Photo (NASA JPL): The first two full-resolution images of the Martian surface from the Navigation cameras on NASA's Curiosity rover, which are located on the rover's "head" or mast. The rim of Gale Crater can be seen in the distance beyond the pebbly ground.
Thomas Hayden at science blog The Last Word On Nothing has a wonderful little interview with Scott Maxwell (@marsroverdriver), who works at JPL as a Mars rover driver. Coolest job ever, right?
I had the honor and pleasure of meeting Maxwell at JPL a few weeks before Curiosity touched down, when I accompanied Miles O'Brien on a shoot about MSL for PBS NewsHour. Loved him, and I love how he describes what makes his job so exhilarating:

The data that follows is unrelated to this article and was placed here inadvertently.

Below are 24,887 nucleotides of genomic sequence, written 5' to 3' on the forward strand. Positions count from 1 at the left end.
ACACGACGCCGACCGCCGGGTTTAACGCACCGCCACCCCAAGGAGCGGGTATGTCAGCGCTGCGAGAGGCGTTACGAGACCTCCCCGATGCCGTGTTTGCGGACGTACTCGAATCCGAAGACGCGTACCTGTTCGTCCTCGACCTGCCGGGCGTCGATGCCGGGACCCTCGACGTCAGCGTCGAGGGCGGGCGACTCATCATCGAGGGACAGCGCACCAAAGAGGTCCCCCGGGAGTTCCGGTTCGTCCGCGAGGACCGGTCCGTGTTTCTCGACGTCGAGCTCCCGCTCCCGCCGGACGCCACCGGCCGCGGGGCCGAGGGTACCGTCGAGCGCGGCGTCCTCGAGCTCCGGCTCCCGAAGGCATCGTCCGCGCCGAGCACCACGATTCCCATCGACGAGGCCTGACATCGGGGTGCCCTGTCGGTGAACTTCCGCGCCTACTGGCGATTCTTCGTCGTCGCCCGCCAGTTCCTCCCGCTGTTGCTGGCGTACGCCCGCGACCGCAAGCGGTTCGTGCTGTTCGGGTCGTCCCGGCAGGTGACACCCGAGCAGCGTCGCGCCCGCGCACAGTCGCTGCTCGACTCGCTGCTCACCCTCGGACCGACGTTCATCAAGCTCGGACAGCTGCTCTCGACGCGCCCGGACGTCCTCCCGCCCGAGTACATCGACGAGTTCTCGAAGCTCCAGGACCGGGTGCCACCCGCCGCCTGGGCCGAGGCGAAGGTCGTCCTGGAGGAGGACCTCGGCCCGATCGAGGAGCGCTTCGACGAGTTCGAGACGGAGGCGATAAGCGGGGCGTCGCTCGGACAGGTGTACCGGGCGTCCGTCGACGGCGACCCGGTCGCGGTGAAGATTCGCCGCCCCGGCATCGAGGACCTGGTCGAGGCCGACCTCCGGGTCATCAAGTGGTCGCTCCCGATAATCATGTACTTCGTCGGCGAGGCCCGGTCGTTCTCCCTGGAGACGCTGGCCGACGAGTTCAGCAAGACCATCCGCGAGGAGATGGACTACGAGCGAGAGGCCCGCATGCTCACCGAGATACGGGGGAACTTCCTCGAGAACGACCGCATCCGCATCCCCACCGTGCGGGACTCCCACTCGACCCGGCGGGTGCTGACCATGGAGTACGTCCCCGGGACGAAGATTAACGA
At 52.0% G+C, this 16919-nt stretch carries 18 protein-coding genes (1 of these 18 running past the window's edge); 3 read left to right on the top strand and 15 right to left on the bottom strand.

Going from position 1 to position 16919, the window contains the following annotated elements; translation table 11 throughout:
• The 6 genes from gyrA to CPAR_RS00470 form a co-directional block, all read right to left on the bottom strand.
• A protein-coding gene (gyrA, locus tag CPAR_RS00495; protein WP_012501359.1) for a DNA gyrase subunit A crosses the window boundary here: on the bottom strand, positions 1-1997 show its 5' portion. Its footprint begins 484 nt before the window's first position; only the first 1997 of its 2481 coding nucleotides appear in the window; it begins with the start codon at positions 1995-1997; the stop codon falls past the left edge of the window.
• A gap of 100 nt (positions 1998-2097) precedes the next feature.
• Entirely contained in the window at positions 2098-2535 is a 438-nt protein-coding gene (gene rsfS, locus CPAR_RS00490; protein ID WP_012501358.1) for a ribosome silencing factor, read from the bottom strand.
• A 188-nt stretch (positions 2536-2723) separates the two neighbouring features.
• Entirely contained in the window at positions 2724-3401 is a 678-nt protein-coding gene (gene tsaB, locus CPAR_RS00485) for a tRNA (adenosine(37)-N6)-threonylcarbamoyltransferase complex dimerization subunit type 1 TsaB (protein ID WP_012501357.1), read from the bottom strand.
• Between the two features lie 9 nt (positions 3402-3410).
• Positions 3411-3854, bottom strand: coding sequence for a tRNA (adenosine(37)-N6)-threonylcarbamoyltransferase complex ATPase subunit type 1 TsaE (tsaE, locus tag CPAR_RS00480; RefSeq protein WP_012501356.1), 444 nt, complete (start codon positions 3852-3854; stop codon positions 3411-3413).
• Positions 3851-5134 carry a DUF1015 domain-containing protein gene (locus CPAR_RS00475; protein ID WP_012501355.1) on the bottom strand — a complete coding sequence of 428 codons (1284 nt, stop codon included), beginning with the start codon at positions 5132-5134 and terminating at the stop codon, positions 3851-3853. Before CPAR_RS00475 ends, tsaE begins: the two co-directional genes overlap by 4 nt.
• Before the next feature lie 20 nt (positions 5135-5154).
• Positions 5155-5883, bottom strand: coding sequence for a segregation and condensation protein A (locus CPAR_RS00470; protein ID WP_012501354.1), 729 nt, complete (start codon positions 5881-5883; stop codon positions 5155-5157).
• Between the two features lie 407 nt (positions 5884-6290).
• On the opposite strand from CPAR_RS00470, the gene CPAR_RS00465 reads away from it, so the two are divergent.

I don’t think I’ll ever forget the first time I drove her. It was just a few meters along a simple path — we wouldn’t even bother to yawn at it today — but it was magic to me then, as it’s magic to me now. I went home and should have slept, but all I could do was stare at the ceiling, in awe that right then, on Mars, there was a robot doing what I told it to do. It was dead amazing, and that feeling has never left me and I hope it never will.
Read the rest here: SCUBA Diving through the Endless Martian Desert : The Last Word On Nothing.
Marine biologists with a National Oceanic and Atmospheric Administration expedition in the Mariana Trench encountered a luminous red-and-yellow jellyfish in April, Scientific American reports.
Fascinating, now gimme a double latte. (AsapSCIENCE)
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